HealthDay News — Patients with cardiac arrest from the poorest neighborhoods have longer emergency medical service (EMS) times, according to a study published online Nov. 30 in JAMA Network Open.

Renee Y. Hsia, M.D., from the University of California in San Francisco, and colleagues conducted a retrospective cross-sectional study to examine the correlation between ZIP code-level income and EMS response times. The study used ambulance 911 response data for out-of-hospital cardiac arrest from 46 states in the United States. Data were included for 63,600 cardiac arrest encounters for patients who did not die on the scene and were transported to the hospital.

The researchers found that 59 and 12.9 percent of patients were from high-income and low-income areas, respectively.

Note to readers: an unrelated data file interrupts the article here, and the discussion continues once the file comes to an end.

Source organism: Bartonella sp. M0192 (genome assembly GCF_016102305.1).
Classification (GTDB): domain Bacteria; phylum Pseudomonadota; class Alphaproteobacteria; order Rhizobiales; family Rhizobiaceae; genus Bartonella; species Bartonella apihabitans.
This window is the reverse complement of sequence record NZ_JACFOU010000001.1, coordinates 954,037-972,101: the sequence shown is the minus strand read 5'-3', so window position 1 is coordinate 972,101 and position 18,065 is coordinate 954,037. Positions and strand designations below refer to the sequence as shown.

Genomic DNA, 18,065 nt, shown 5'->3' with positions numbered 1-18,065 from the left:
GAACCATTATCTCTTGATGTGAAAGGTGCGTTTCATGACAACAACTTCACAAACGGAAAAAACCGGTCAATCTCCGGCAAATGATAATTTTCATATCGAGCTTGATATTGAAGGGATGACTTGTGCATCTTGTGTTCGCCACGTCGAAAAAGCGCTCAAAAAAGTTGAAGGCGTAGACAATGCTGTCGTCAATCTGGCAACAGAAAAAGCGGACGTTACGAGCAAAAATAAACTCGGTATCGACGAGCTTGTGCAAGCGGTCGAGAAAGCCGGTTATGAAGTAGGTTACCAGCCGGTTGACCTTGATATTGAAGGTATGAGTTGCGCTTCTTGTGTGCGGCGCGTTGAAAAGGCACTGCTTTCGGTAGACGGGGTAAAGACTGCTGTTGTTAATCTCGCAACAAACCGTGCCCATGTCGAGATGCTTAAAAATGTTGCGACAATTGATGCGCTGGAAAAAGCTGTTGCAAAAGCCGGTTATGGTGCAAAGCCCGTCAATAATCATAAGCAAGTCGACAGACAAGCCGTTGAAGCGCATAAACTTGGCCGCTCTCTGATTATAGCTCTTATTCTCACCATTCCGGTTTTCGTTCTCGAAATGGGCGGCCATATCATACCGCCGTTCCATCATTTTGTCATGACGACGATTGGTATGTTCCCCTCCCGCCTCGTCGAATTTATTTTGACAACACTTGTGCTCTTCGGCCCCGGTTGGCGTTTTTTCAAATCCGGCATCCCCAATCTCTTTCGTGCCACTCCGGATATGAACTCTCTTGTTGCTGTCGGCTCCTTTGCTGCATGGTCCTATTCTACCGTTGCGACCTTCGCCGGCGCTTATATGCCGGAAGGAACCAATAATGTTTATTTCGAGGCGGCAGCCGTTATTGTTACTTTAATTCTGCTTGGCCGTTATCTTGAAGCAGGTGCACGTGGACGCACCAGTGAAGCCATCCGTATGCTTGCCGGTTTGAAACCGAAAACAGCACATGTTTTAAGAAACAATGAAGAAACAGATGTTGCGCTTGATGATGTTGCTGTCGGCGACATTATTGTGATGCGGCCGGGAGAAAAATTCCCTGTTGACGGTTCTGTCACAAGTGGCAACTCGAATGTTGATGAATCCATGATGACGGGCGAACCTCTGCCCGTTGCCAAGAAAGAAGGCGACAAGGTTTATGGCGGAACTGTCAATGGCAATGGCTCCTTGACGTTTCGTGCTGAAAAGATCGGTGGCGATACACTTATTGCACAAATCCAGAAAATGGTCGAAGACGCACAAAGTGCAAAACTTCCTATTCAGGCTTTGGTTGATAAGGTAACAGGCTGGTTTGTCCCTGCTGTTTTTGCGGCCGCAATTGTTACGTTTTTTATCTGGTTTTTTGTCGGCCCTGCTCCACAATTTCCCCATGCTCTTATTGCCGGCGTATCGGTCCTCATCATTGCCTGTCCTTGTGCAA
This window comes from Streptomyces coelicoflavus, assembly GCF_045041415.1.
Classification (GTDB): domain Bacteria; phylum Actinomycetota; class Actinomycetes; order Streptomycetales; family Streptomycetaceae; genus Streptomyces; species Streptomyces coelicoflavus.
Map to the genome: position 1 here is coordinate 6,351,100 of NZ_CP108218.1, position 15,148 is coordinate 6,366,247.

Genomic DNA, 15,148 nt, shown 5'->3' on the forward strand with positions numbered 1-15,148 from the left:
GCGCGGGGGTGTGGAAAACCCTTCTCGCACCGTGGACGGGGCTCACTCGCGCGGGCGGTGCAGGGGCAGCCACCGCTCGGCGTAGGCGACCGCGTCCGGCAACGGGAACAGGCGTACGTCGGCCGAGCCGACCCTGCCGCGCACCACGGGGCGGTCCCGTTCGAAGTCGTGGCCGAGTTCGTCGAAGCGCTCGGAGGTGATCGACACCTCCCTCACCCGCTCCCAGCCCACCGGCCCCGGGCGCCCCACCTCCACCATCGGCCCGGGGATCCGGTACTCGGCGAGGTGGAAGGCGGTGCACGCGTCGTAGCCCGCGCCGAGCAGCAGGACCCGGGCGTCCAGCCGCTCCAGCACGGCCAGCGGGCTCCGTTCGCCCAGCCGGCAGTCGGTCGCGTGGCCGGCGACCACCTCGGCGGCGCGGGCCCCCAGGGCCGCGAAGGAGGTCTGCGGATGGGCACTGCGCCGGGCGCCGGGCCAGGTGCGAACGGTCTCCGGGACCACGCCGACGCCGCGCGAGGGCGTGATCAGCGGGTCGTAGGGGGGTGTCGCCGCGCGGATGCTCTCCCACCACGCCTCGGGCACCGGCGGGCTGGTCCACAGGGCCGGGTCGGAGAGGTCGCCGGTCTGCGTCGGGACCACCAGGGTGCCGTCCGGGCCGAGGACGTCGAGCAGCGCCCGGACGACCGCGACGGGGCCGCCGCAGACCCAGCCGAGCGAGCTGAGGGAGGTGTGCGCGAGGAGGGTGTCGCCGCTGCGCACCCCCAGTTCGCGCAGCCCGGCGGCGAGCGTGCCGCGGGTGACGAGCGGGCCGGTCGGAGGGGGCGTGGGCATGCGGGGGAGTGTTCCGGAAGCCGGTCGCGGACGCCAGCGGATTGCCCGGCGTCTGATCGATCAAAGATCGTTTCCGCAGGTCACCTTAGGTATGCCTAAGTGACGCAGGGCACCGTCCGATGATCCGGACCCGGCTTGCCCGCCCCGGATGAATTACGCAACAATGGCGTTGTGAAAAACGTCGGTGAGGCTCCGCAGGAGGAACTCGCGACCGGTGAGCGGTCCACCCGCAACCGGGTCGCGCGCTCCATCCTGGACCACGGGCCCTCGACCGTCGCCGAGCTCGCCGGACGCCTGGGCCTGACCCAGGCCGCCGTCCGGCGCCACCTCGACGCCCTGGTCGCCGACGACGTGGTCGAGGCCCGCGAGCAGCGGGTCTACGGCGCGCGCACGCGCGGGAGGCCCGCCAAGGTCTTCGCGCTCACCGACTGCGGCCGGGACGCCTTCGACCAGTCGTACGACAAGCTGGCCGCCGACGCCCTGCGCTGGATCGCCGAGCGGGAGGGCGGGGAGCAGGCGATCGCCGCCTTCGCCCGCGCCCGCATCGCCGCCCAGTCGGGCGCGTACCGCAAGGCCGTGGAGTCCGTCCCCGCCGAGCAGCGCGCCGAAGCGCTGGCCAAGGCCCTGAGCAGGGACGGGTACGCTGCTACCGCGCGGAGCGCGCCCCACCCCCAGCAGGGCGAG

The mean total EMS time was 37.5 and 43 minutes in the highest and lowest ZIP code income quartiles, respectively. Total EMS time remained 10 percent longer after the researchers controlled for urban ZIP code, week day, and time of day, which translated to 3.8 minutes longer in the poorest ZIP codes. The likelihood of meeting eight- and 15-minute cutoffs was increased for patients in high-income ZIP codes compared with those in low-income ZIP codes.

“Given that whether or not a patient survives cardiac arrest can depend on a matter of minutes, even small delays in EMS response times may negatively alter patient outcomes,” the authors write.

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